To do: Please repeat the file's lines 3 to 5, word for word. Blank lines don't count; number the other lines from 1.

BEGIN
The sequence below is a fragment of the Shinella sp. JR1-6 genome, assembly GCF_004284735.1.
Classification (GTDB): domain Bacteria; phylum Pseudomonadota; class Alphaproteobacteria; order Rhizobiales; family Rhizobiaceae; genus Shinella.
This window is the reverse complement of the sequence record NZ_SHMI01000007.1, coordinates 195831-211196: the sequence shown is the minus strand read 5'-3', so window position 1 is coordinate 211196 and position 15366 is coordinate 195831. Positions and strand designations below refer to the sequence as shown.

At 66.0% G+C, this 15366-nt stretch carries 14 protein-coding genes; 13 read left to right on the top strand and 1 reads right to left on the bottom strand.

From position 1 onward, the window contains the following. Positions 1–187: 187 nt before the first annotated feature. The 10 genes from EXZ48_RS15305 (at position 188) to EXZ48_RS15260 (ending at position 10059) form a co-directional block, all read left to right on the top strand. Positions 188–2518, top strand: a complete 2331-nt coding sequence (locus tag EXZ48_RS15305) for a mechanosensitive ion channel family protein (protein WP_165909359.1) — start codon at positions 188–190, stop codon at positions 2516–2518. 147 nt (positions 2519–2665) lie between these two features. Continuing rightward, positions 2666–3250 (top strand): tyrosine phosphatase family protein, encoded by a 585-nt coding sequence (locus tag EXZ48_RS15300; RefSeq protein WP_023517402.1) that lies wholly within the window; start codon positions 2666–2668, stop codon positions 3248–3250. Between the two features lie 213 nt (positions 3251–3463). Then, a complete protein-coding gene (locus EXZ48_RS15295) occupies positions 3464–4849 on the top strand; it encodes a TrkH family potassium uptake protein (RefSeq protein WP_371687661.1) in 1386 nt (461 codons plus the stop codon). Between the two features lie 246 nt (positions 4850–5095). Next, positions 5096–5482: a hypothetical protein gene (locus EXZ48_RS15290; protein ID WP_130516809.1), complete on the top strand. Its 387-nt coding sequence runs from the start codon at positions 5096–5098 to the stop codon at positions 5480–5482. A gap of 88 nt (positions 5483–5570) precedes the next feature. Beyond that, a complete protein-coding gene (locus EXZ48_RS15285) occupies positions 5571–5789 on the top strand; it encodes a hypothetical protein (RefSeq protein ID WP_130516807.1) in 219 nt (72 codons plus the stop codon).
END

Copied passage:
This window is the reverse complement of the sequence record NZ_SHMI01000007.1, coordinates 195831-211196: the sequence shown is the minus strand read 5'-3', so window position 1 is coordinate 211196 and position 15366 is coordinate 195831. Positions and strand designations below refer to the sequence as shown.

At 66.0% G+C, this 15366-nt stretch carries 14 protein-coding genes; 13 read left to right on the top strand and 1 reads right to left on the bottom strand.

From position 1 onward, the window contains the following. Positions 1–187: 187 nt before the first annotated feature. The 10 genes from EXZ48_RS15305 (at position 188) to EXZ48_RS15260 (ending at position 10059) form a co-directional block, all read left to right on the top strand. Positions 188–2518, top strand: a complete 2331-nt coding sequence (locus tag EXZ48_RS15305) for a mechanosensitive ion channel family protein (protein WP_165909359.1) — start codon at positions 188–190, stop codon at positions 2516–2518. 147 nt (positions 2519–2665) lie between these two features. Continuing rightward, positions 2666–3250 (top strand): tyrosine phosphatase family protein, encoded by a 585-nt coding sequence (locus tag EXZ48_RS15300; RefSeq protein WP_023517402.1) that lies wholly within the window; start codon positions 2666–2668, stop codon positions 3248–3250. Between the two features lie 213 nt (positions 3251–3463). Then, a complete protein-coding gene (locus EXZ48_RS15295) occupies positions 3464–4849 on the top strand; it encodes a TrkH family potassium uptake protein (RefSeq protein WP_371687661.1) in 1386 nt (461 codons plus the stop codon). Between the two features lie 246 nt (positions 4850–5095). Next, positions 5096–5482: a hypothetical protein gene (locus EXZ48_RS15290; protein ID WP_130516809.1), complete on the top strand. Its 387-nt coding sequence runs from the start codon at positions 5096–5098 to the stop codon at positions 5480–5482. A gap of 88 nt (positions 5483–5570) precedes the next feature. Beyond that, a complete protein-coding gene (locus EXZ48_RS15285) occupies positions 5571–5789 on the top strand; it encodes a hypothetical protein (RefSeq protein ID WP_130516807.1) in 219 nt (72 codons plus the stop codon).